As a counselor and a life coach, it is unfortunate that I wasn’t provided any formal education to prepare me to use mindfulness. But, after becoming personally aware of mindfulness and how it led me to find my inner peace, I made it my mission to teach people how to find your inner peace.
Historically, the arrival of mindfulness to the US is attributed to Jon Kabat-Zinn. Kabat-Zinn is Professor of Medicine Emeritus and creator of the Stress Reduction Clinic and the Center for Mindfulness in Medicine, Health Care, and Society at the University of Massachusetts Medical School. Kabat-Zinn was first introduced to the philosophy of Buddhism while he was a student at MIT. Later, in 1979, he founded the Stress Reduction Clinic at the University of Massachusetts Medical School, where he adapted Buddhist teachings on mindfulness and developed the Stress Reduction and Relaxation Program. He later renamed the program “Mindfulness-Based Stress Reduction” (MBSR), removing the Buddhist framework and eventually downplayed any connection between mindfulness and Buddhism, instead putting MBSR in a scientific context. To this day Kabat-Zinn downplays the connection of mindfulness to Buddhism, yet I feel his downplaying of Buddhism is a means of bringing mindfulness into the mainstream; which is occurring.
In 2013 Kabat-Zinn describes mindfulness as “a means of paying attention in a particular way; on purpose, in the present moment, and nonjudgmentally.”
How does the study of mindfulness translate into a daily practice to find your inner peace? A bit over 5 years ago I made a significant job change which “forced” me, as a type A person, to slow down. At the time I wasn't yet consciously aware that I was beginning to live mindfully. As I slowed myself internally and externally, I focused my thoughts and attention to the present moment. No longer was I dwelling on my past nor anxious about my future. This was quite the change for me as I used to be the king of anxiety and worry!
It was during this time I'm my life when I discovered Jon Kabat-Zinn's definition of mindfulness I mentioned above: “a means of paying attention in a particular way; on purpose, in the present moment, and nonjudgmentally.” Personally, the two key phrases in this definition are important to me are “on purpose” and “nonjudgmentally”. To find your inner-peace we need to consciously make the choice to spend time every day focusing our attention on what is happening around and within us. Our focus is not meant to judge what is happening, just to notice it, to experience it. As we become aware of our surroundings and inner self, we become aware of life’s joys, sorrows, difficulties, potential, and hope. In this state of focused awareness we are enabled to discover solutions.
The goal of mindfulness is for us to slow down enough to fully experience life. Mindfulness is not a means to avoid negative aspects of life, but to fully live those experiences so as to learn how to cope with them in a healthy way. Many of us try to avoid negativity at all costs, only to discover that we may be successful at avoidance for a time, but eventually we are hit once again with that which we were trying to avoid. Mindfulness asks us to be aware of all of our emotions, to feel everything, even the negativity. In so doing, we end up coping with all that life gives us, the positives and the negatives. Realizing that we can cope with life, without needing to avoid life, teaches us necessary skills for dealing with future events we will encounter.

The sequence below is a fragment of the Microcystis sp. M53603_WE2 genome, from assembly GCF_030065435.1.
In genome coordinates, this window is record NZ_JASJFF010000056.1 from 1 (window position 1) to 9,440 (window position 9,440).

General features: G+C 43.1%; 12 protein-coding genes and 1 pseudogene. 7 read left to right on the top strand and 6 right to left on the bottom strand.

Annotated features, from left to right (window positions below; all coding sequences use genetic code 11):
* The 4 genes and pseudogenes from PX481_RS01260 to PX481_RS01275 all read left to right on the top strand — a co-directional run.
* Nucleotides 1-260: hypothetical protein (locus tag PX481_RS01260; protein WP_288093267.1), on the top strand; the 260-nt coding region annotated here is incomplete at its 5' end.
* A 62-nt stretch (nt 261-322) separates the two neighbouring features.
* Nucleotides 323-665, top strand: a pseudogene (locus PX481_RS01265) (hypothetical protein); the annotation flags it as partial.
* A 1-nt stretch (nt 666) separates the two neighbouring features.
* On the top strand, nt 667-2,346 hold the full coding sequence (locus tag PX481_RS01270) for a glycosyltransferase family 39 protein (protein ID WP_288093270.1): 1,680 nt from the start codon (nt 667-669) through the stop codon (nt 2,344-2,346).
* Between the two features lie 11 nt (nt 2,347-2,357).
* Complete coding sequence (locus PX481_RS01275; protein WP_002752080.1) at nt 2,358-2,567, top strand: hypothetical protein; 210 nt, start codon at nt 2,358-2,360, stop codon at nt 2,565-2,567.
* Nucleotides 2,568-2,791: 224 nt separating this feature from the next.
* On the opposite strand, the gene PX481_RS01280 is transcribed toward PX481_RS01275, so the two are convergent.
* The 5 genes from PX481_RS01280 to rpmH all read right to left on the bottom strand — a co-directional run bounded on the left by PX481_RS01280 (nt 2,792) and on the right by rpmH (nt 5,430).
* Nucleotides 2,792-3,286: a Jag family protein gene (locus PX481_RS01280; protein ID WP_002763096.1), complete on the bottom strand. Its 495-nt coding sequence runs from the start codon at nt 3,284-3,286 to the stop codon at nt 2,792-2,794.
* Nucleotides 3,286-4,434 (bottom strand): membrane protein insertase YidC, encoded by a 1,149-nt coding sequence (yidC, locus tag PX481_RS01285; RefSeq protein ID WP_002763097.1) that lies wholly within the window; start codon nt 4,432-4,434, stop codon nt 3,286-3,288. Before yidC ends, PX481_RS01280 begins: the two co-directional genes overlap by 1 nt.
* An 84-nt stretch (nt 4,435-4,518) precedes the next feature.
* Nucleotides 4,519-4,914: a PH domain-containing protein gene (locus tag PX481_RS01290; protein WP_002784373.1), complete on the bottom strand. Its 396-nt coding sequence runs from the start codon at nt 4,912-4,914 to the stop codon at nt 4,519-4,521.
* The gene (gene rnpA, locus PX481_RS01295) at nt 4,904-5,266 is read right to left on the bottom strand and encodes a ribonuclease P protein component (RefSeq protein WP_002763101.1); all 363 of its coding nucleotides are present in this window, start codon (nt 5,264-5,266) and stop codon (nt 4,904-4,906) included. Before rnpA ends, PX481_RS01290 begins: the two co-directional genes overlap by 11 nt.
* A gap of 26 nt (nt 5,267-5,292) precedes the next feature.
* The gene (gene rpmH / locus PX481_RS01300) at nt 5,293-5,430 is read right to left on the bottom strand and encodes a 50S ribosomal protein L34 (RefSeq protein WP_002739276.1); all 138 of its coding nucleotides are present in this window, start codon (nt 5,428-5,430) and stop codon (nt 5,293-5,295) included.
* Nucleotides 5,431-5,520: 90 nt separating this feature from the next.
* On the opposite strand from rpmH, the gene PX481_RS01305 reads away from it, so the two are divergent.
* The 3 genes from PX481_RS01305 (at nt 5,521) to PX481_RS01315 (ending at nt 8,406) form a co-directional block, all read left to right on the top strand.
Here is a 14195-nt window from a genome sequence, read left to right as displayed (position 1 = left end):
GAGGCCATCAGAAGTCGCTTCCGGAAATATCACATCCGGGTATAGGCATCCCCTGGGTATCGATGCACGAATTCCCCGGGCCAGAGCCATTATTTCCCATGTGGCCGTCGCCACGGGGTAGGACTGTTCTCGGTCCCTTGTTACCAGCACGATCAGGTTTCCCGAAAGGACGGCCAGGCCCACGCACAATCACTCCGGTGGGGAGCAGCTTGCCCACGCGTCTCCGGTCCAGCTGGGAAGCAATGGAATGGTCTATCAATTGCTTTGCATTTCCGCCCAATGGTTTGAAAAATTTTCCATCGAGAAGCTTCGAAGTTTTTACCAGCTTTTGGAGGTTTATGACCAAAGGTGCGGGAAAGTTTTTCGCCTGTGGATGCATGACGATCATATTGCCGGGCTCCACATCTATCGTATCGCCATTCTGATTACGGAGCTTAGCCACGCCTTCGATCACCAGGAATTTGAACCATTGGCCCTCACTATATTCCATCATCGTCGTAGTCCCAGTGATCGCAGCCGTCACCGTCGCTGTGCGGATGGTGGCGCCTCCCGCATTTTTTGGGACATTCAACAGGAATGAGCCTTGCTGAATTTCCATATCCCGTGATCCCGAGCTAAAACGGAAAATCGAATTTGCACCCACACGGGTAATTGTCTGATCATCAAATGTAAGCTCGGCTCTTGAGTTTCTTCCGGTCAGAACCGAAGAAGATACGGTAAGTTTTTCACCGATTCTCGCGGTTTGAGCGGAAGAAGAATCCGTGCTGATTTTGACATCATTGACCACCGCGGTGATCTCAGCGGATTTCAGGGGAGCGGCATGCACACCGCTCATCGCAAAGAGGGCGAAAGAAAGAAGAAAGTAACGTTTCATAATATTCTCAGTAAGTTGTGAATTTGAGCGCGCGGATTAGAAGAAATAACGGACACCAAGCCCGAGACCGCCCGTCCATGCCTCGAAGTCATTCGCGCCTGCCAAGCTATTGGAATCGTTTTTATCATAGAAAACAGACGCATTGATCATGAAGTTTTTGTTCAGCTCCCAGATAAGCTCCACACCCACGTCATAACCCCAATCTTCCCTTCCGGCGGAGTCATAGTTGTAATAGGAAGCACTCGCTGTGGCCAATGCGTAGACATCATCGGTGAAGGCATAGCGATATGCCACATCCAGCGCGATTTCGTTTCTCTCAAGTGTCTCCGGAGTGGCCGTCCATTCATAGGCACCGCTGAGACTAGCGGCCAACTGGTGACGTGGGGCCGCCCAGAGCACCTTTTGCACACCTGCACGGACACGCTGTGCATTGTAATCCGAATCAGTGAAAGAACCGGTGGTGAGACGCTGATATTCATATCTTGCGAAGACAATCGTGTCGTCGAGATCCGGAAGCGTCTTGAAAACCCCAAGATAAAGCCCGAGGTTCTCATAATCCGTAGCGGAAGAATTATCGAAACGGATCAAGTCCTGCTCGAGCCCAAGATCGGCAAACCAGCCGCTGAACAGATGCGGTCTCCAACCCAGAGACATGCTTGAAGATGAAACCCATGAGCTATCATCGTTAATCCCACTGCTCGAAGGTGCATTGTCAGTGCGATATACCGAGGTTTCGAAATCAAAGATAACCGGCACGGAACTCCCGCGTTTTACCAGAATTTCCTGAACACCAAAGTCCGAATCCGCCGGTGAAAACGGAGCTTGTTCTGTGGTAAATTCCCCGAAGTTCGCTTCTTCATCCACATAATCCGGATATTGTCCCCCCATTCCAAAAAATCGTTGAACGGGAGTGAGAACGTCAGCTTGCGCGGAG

Living mindfully is a daily practice of noticing the little things. For example, one eats mindfully by doing so intentionally, savoring each bite rather than rushing through a meal without truly tasting or appreciating the event. During your commute, or rushing from one task to another, we can mindfully (intentionally) notice the details of the flora, buildings, people, cracks in the sidewalk, etc. instead of missing those aspects of our lives.
How can mindfulness lead you to finding your inner peace? The short answer: mindfulness guides us to live in the moment, for it is only in the moment where we have “control” in our lives. By control, I mean our ability to change our thoughts and perceptions. If I allow my thoughts to remain in either the past or the future, I suffer from stress and anxiety since I have no control over those time periods. All that I can do with the past is learn it's lessons; in the future, all I can do is prepare, yet, in the present moment I am capable of making changes to my thoughts and feelings as I feel them. Therefore, keeping my thoughts focused on the present moment allows me to feel and experience life to its fullest, while choosing the thoughts I wish to think.
Mindfulness has not only been effective for centuries, it is now proven through scientific research as a means of guiding us to finding your inner peace. I'm not just a counselor teaching mindfulness; I'm also a practitioner of mindfulness who, in the moment, has found my inner peace.
If you're ready to explore life coaching, we would be honored to help. You can read more here about our life coaching practice or call the office directly at 301-850-2177. ... continue the conversation here or on social media ...
If you're ready to explore life coaching, we would be honored to help. You can read more here about our life coaching practice or call the office directly at 301-850-2177.
... continue the conversation here or on social media ...